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Division and Reciprocals of Rational Expressions

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  • 0:01 Rational Expressions
  • 0:57 Dividing a Rational
  • 2:32 Taking the Reciprocal
  • 3:34 Examples
  • 4:28 Lesson Summary
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Lesson Transcript
Instructor: Yuanxin (Amy) Yang Alcocer

Amy has a master's degree in secondary education and has taught math at a public charter high school.

In this video lesson, you will learn how to divide and take the reciprocal of any rational expression. Learn the one easy step you take to be able to find your answer quickly and easily.

Rational Expressions

In this video lesson, we talk about rational numbers. What are they? They are numbers that can be written as the fraction of two integers. Remember that integers are whole numbers, both positive and negative. One way to think about rational numbers is when you want to share a certain number of things with a group of people, you have to divide what you have by the number of people. The math you get is a rational number.

For example, splitting 4 donuts among 3 people gives you 4/3, which is a rational number. Rational numbers include both fractions and your whole numbers because you can rewrite your whole numbers as a fraction being divided by 1. Your rational expressions, then, are math statements with rational numbers in them. So 4/3 by itself is both a rational number and a rational expression. (4/3) / (2/3) is a rational expression because it is a math statement with rational numbers in it.

Dividing a Rational

You might be looking at that last rational expression and wondering how in the world you would evaluate that kind of problem. What you are seeing is the division of two rational numbers. In this case, we see a fraction being divided by another fraction.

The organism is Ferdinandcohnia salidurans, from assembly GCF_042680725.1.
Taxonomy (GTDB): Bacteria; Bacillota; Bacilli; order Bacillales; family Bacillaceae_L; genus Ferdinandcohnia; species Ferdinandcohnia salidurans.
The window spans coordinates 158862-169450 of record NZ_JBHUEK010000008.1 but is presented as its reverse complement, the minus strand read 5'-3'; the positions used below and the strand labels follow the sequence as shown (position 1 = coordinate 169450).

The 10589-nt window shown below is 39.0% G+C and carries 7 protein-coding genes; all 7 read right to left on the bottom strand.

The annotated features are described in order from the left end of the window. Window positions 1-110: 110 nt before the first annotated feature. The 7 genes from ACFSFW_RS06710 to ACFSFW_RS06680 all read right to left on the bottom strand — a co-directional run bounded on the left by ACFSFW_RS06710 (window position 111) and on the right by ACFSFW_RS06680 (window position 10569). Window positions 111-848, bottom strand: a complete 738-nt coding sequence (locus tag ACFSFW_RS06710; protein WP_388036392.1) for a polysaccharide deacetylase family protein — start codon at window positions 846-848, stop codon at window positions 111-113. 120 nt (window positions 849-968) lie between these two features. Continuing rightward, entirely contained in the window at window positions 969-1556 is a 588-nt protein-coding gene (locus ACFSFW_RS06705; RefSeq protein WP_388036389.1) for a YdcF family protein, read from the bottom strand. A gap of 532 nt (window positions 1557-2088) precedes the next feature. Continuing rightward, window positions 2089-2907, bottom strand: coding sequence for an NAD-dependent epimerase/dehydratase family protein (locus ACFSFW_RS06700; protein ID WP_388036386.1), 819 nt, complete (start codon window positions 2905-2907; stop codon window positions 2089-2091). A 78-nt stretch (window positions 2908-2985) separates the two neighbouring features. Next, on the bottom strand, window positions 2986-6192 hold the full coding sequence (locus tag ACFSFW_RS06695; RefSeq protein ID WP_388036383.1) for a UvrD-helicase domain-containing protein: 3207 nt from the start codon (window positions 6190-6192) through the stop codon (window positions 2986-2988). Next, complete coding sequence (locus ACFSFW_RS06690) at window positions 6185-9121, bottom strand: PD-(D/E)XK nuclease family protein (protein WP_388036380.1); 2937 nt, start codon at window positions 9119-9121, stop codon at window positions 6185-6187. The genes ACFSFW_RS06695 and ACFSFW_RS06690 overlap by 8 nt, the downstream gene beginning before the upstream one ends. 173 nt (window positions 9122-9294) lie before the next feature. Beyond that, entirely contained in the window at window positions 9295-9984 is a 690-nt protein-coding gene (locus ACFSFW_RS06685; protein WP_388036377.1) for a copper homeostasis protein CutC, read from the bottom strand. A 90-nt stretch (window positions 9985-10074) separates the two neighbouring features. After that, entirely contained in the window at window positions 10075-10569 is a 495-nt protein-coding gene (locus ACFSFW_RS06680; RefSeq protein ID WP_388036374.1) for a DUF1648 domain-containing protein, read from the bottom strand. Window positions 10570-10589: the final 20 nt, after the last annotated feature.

How do we evaluate this kind of problem? We evaluate it by turning our division problem into a multiplication by applying the one easy step of flipping the fraction we are dividing by. In our problem, the fraction we are dividing by is 2/3. We flip it by moving the denominator to the numerator and moving the numerator to the denominator. So 2/3 flipped becomes 3/2.

Now we can change our division into multiplication. So (4/3) / (2/3) turns into (4/3) * (3/2). Do we know how to multiply fractions? Yes, we simply multiply across. We multiply the numerators together, and we multiply our denominators together. So (4/3) * (3/2) becomes 12/6. Now we look at what we got and see if we can simplify it more. Yes, we can. 12/6 simplifies to 2. Our final answer is 2.

How can we remember this process? Well, if you think of a division problem as having an upper part and a lower part, then you can think of the lower part as being opposite the upper part. If the lower part is opposite, then to fix it, we just flip everything around. What is on top goes on the bottom, and what is on the bottom goes on the top. We only do the flipping on the lower part of our division problem. After we flip, there is no need for the division because we've made things right. We can now multiply.

Taking the Reciprocal

Taking the reciprocal is very closely related to division because it is 1 divided by our number. For example, the reciprocal of 4 is 1/4. This is easy to do when we have whole numbers. But what if we have a rational number that is a fraction? How do we take the reciprocal of one of these? For example, how do we take the reciprocal of (4/3)? We use the definition of reciprocal and we do 1 divided by our number. We get 1 / (4/3).

Now what? Well, we use what we know about dividing rational numbers and we flip the bottom rational number so that we can turn our problem into a multiplication problem. We get 1 * (3/4). Our answer, then, is 3/4. The reciprocal of 4/3 is 3/4. Do you notice something interesting here? Yes; the reciprocal of our rational number is simply the flipped version. To make it easy on yourself, just remember that the reciprocal of any rational number is simply the flipped version.

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